Fidel Castro’s sister Juanita was a CIA agent


Fidel Castro’s younger sister Juanita has just revealed that she was for years a spy for the CIA. The revelations come in a new memoir, Fidel and Raúl, My Brothers: The Secret History, in which she tells of hiding documents inside cans of food and sending secret messages via a clandestine radio and two tunes – a waltz and a song from the opera Madame Butterfly.

According to London’s Guardian newspaper, the 76-year-old Miami exile recounts “how she sheltered government opponents in her Havana home, among other subversive acts, before leaving Cuba in 1964 and publicly denouncing Fidel and Raul as despots, a bombshell which damaged the revolution’s image in Latin America.” Here are some excerpts from the article, which can be accessed through the link below:

There had been widespread speculation for many years about Juanita’s recruitment, said Brian Latell, a former CIA analyst who is now a senior researcher in Cuba studies at the University of Miami, and author of the book After Fidel. “She was considered a success by the CIA. It was very pleased with her, especially after she left Cuba. She was very outspoken and played a critical propaganda role in travelling around Latin America. She had quite an impact in Chile’s 1964 election.”

Juanita initially hailed the revolution’s 1959 triumph over the US-backed dictator, Fulgencio Batista, and supported its social programmes by working in health clinics. But executions of opponents and the squelching of democratic hopes disillusioned her. She was already discreetly aiding dissidents when, according to her book, the wife of the Brazilian ambassador in Havana, Virginia Leitao da Cunha, asked her to meet a CIA agent, Tony Sforza. Sforza had previously worked on a Cuba-related CIA project known as Operation Mangosta.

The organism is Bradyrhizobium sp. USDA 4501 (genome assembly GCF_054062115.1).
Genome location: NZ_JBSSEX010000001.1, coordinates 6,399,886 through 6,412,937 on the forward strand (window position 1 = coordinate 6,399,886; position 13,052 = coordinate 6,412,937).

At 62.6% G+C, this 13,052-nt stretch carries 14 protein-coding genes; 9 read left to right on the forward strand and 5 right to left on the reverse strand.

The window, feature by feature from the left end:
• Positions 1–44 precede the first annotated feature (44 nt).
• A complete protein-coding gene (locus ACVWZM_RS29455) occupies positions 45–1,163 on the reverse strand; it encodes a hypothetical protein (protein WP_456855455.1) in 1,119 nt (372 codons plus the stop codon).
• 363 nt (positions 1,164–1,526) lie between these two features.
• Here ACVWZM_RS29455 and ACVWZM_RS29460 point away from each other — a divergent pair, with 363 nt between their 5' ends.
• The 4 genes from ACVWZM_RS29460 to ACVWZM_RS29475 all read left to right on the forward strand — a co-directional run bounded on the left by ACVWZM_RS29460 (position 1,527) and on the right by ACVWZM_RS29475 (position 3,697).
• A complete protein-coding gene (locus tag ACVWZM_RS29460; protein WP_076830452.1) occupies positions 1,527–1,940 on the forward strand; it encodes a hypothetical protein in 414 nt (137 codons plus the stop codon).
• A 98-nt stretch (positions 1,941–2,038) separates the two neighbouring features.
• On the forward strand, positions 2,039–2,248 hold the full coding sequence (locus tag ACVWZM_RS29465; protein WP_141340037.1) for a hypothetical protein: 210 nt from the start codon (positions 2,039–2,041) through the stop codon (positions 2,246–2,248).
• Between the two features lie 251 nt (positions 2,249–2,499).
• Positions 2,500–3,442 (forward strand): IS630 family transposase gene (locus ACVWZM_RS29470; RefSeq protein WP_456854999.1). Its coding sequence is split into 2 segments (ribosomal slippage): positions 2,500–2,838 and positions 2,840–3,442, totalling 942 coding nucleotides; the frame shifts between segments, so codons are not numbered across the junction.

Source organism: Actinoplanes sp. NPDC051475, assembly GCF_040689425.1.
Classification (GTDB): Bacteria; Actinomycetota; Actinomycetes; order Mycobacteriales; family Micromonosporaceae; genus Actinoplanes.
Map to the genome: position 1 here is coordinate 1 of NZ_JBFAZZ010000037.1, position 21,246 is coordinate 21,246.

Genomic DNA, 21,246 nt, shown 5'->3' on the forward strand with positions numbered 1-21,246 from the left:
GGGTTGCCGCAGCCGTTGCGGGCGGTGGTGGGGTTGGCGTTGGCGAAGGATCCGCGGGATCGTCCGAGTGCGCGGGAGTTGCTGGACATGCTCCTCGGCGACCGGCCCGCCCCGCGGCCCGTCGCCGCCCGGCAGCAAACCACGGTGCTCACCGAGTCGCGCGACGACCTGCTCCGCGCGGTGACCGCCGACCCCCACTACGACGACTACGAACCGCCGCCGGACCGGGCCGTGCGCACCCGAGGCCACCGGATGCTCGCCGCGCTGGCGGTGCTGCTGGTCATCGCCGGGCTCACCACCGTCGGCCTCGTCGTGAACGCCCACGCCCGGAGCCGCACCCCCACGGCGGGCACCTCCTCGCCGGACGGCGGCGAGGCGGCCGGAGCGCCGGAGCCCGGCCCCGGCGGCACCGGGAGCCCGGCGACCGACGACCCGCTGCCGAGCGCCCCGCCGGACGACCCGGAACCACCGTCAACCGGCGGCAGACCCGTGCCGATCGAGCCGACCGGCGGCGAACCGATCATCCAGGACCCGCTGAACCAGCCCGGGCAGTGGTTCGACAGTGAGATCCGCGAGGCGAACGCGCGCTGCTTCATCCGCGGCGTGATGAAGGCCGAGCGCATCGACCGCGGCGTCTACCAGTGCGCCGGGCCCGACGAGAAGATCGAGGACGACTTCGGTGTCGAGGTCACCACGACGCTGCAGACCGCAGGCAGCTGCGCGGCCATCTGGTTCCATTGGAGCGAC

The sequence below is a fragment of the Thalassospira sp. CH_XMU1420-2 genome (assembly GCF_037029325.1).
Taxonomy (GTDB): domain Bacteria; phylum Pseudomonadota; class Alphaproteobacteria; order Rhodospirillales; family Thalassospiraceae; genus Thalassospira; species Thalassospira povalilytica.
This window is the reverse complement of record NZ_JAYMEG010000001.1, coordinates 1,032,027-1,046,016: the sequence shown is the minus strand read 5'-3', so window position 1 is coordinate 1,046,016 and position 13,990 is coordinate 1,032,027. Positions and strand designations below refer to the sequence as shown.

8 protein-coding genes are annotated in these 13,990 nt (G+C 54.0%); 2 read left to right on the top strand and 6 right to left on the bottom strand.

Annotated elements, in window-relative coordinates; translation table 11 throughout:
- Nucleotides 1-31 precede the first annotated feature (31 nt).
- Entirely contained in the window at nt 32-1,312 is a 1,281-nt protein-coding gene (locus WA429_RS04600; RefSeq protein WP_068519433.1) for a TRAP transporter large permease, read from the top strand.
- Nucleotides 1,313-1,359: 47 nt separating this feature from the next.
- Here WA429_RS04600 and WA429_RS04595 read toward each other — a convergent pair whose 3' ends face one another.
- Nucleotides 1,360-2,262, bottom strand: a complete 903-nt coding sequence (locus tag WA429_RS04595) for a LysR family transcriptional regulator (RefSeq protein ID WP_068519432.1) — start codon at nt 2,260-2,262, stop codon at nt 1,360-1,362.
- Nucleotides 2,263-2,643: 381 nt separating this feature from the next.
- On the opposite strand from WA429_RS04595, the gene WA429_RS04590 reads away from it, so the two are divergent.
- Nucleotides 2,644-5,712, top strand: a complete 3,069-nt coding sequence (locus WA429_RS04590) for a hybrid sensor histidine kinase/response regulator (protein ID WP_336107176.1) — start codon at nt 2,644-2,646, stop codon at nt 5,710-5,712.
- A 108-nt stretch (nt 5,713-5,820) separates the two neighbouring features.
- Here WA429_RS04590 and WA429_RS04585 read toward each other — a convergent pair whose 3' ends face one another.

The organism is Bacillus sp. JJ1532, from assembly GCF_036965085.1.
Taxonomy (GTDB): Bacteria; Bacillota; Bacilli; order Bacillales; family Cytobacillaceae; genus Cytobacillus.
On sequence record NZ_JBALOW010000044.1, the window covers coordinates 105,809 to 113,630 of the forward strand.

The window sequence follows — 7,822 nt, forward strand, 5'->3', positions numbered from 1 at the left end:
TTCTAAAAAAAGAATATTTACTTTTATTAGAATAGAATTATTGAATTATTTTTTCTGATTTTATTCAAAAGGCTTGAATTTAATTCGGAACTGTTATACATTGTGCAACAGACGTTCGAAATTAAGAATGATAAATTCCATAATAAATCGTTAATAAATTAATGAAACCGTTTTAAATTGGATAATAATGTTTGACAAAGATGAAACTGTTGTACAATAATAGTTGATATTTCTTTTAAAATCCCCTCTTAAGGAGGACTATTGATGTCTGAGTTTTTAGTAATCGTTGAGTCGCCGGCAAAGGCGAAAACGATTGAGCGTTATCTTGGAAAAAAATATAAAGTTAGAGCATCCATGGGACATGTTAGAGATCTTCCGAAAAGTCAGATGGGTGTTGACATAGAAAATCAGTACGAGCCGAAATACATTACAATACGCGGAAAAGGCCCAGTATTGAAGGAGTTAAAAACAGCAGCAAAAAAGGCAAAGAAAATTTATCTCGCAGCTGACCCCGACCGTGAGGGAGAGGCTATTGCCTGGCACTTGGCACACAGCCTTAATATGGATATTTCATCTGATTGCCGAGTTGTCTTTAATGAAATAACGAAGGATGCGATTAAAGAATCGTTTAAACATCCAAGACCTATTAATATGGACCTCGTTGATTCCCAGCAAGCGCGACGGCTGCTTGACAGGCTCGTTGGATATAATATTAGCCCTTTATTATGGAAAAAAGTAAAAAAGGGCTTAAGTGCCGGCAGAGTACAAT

“Many of our men are working there [in Cuba] and run the risk of being discovered,” Sforza told her at the Hotel Camino Real in Mexico City. “The mission involves protecting them and helping them move from one place to another with as much security as possible, finding them places to stay in houses that are safe.” Her family links gave her invaluable access to prisons, he added.

Juanita agreed to take on the code name Donna and gave Sforza two tunes that, when played over a clandestine radio, would signify that she had, “or did not have”, a message. One of them was Madame Butterfly; the other was a waltz, Fascinación.

Her first mission was to take money, messages and documents back to Cuba from Mexico, hidden inside cans of food. She also carried a codebook back with her and, after receiving a shortwave radio, persuaded two former school friends to aid her. She says she refused to take part in anything that would cause bloodshed and refused payment for her services.

Her cooperation was a rare cold war success for spymasters tasked with toppling the Soviet Union’s tropical ally. The Kennedy White House authorised many CIA assassination attempts – ensuing decades racked up 638 efforts, according to one estimate – as well as the disastrous Bay of Pigs invasion by exiles.

. . .

Published simultaneously in the US, Mexico, Colombia and Spain, the memoir had Harry Potter-style secrecy and was kept in sealed boxes and secured pallets to avoid leaks.

For the complete article go to

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